WWF Ecomobility seminar at University Technology Petronas
Focus recently contributed the the World wild Life Federation (WWF) Ecomobility seminar at University Technology Petronas (UTP). A panel of several experts on ecomobility and urban sustainability spoke, emphasizing the need for first-last mile connectivity to mass transport systems, pedestrian friendly urban design, and etc.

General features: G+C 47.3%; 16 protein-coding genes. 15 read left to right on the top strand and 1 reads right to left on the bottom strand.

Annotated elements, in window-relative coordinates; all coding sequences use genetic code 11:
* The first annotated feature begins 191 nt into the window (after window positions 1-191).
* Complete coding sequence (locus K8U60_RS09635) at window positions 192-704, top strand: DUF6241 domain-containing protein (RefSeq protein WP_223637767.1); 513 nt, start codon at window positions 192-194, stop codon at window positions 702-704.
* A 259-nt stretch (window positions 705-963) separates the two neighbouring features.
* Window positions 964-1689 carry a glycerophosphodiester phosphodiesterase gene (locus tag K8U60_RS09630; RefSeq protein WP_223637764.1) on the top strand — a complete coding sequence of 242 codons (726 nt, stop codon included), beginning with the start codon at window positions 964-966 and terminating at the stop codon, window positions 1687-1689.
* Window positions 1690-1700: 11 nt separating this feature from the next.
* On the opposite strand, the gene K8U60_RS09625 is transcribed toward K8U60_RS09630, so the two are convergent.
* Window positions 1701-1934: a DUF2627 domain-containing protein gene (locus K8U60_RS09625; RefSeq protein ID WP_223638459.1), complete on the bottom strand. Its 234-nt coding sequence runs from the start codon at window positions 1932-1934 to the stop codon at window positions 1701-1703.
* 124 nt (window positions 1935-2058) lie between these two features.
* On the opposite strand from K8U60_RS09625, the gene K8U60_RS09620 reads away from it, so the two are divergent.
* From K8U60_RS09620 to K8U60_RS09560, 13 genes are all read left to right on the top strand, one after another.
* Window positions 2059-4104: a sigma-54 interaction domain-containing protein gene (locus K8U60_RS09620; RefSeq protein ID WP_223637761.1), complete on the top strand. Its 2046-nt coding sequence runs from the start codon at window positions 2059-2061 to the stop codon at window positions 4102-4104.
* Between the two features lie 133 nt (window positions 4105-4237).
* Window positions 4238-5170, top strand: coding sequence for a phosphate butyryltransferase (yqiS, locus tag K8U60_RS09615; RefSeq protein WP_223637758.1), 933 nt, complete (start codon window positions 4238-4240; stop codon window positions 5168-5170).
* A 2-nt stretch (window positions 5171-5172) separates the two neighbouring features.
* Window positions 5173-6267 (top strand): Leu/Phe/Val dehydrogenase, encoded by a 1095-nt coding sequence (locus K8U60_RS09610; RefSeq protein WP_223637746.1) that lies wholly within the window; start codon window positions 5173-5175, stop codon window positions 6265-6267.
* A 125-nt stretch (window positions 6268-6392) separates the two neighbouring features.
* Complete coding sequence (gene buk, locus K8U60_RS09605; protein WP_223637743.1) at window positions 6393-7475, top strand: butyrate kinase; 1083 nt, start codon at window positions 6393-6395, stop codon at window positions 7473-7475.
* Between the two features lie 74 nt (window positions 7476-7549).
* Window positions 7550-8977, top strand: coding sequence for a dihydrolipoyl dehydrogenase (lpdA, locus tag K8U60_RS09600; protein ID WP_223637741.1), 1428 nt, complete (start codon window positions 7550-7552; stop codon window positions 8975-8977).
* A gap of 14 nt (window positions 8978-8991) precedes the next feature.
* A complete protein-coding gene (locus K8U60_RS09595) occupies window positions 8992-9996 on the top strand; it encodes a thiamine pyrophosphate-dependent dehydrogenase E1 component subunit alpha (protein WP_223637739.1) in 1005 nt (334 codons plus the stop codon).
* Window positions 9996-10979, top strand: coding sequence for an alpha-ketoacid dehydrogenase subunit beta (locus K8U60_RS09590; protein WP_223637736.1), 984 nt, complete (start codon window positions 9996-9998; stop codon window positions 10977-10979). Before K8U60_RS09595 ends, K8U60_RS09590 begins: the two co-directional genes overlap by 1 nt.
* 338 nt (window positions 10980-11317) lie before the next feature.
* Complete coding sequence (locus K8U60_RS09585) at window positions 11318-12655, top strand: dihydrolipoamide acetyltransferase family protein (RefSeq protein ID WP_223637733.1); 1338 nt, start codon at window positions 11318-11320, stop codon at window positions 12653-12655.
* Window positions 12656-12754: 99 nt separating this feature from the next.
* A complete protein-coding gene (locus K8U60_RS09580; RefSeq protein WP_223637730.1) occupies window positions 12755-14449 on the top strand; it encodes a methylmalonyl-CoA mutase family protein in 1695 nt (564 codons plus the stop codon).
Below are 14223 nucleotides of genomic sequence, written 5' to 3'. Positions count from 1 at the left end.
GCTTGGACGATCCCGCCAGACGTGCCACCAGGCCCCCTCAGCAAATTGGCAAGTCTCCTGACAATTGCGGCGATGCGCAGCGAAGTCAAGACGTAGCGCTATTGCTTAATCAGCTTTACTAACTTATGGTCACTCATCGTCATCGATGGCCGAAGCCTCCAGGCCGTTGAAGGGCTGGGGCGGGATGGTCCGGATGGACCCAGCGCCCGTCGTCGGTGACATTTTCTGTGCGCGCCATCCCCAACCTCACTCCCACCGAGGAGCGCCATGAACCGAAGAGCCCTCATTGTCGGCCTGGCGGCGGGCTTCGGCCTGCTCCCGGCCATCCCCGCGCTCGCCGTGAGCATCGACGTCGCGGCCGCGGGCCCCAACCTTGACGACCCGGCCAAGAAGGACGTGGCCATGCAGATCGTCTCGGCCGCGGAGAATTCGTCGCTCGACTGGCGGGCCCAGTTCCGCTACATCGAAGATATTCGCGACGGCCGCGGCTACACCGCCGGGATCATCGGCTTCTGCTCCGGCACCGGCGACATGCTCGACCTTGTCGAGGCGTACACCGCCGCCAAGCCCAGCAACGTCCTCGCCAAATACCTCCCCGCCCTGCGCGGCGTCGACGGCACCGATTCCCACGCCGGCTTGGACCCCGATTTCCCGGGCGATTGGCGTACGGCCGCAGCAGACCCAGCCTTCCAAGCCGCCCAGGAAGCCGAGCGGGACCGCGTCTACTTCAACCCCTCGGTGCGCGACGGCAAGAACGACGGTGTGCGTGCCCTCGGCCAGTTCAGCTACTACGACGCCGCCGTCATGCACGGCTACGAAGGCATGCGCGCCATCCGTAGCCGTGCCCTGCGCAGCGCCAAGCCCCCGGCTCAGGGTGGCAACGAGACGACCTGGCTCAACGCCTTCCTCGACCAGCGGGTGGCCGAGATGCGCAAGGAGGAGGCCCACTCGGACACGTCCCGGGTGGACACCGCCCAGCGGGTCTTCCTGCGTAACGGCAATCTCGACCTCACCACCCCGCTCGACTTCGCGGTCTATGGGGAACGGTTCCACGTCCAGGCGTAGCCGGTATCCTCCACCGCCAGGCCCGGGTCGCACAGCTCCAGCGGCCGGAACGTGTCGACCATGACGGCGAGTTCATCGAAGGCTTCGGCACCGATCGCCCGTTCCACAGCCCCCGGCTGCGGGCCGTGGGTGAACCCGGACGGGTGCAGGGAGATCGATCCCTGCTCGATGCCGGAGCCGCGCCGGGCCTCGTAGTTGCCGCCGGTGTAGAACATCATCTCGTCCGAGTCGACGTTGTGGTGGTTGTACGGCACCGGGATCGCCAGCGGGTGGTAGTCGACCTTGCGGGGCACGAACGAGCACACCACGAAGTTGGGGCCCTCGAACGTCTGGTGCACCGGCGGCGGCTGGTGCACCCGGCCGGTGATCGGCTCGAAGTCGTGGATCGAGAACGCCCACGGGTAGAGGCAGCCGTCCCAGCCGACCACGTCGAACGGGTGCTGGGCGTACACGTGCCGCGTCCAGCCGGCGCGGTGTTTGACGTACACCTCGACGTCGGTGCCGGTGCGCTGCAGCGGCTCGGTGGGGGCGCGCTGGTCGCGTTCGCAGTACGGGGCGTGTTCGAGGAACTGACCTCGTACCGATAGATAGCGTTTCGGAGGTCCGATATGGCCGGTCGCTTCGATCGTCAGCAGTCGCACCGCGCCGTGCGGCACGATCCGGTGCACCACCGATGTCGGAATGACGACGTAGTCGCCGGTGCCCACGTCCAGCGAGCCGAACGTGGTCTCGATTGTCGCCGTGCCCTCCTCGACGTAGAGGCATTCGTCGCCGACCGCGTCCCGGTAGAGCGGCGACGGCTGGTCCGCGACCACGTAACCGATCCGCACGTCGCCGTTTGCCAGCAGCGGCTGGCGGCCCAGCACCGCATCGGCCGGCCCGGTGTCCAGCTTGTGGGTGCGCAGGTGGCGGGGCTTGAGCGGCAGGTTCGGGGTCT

One significant point we emphasized is that social pressure and individual conscientiousness, while important, are not sufficient to push society towards sustainable and ecological practices. This is based on two main flaws in human nature: we tend to be financially short-sited, and the environment is a shared resource, thus susceptible to the "tragedy of the commons". Consumers will tend to purchase low-cost, less efficient options, which actually cost more in the long run (eg. buying a 2-stroke motorcycle because the cost is lower than a 4-stroke, although the fuel consumption is greater, negating the savings in the long run). Additionally if an individual gives up his share of the global petroleum resources, someone else will happily consume them without a second thought for the environment. Thus it is one of the fundamental roles of good governance to encourage the population to make efficient choices. This can be done by ensuring that ecological transportation options (eg. buses, trains) are available, convenient, and reasonably priced, and that inefficient options are proportionally more expensive (eg. individual car ownership). A balance must be achieved where ordinary citizens have the option of clean, efficient transport, and chose that over inefficient options. Ideally this is a "zero sum game" for the government, neither profiting nor losing money to the effort, where inefficiency is taxed and efficiency is subsidized proportionally. This should also provide the lowest overall cost of transportation for the majority of the public.